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News & Media

Latest ITER Newsline

  • Challenges | Managing risk in a first-of-a-kind project

    The classic approach to project management is to group risks into three separate categories. The first consists of known risks, the second of unknown risks, and [...]

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  • Steve Cowley | Projecting into the coming decades

    Steven Cowley, who now heads the Princeton Plasma Physics Laboratory (PPPL), gave a seminar last week at CEA-Cadarache and he had some good news regarding the s [...]

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  • Outreach | What vacuum does to marshmallows

    Every year in France, science is "à la fête" for two consecutive weekends in October. Free events and demonstrations—tailored particularly to school-a [...]

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  • Physics | 11th ITER International School announced

    The 11th ITER International School will be held from 20 to 24 July 2020, hosted by Aix-Marseille University in Aix-en-Provence, France. The subject of this year [...]

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  • Image of the week | An anniversary in blue, white and red

    ITER neighbour and close partner in fusion research, the CEA-Cadarache nuclear research centre, was established in October 1959. This week, it celebrated the 60 [...]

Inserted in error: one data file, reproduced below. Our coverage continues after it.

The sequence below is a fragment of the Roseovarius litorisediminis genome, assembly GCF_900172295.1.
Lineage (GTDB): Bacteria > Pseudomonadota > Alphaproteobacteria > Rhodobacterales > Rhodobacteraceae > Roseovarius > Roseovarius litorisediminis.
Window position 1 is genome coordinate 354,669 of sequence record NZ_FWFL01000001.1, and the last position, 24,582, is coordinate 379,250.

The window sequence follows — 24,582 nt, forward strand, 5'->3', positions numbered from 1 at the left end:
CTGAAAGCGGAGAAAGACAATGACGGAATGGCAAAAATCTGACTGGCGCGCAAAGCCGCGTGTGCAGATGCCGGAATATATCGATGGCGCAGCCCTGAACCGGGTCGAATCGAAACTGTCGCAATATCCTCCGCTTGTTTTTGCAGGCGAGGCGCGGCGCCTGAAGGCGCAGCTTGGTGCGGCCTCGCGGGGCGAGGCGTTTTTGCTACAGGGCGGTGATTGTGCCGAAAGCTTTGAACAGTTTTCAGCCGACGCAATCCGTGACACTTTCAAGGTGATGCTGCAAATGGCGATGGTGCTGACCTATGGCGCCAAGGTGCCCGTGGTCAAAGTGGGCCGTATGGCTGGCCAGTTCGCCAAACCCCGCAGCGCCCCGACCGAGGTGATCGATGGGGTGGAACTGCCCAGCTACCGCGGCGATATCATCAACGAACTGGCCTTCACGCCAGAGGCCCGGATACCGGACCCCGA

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Of Interest

See archived entries

Two out of five and standing tall already

Two levels out of five and the pillars already stand tall on the platform. As the Assembly Building's steel skeleton is progressively bolted into place, the massive size of the construction becomes more and more evident.

Bolting together column sections, weighing as much as 23 tonnes, is a delicate manual operation. All in all, 220 sections will be assembled to form the building's east and west walls. (Click to view larger version...)
Bolting together column sections, weighing as much as 23 tonnes, is a delicate manual operation. All in all, 220 sections will be assembled to form the building's east and west walls.

Work on the structure began in September 2014. In April, when columns on both side of the slab have reached half their nominal height, workers will begin assembling the roof on the ground.

Once the roof has been fully assembled and the columns have reached their full height (approximately 60 metres), the frame of the roof can be lifted and bolted to the structure.

The installation of the crane rails will follow. The delivery of the supersized cranes designed to handle the heaviest ITER components is planned for the end of the year.



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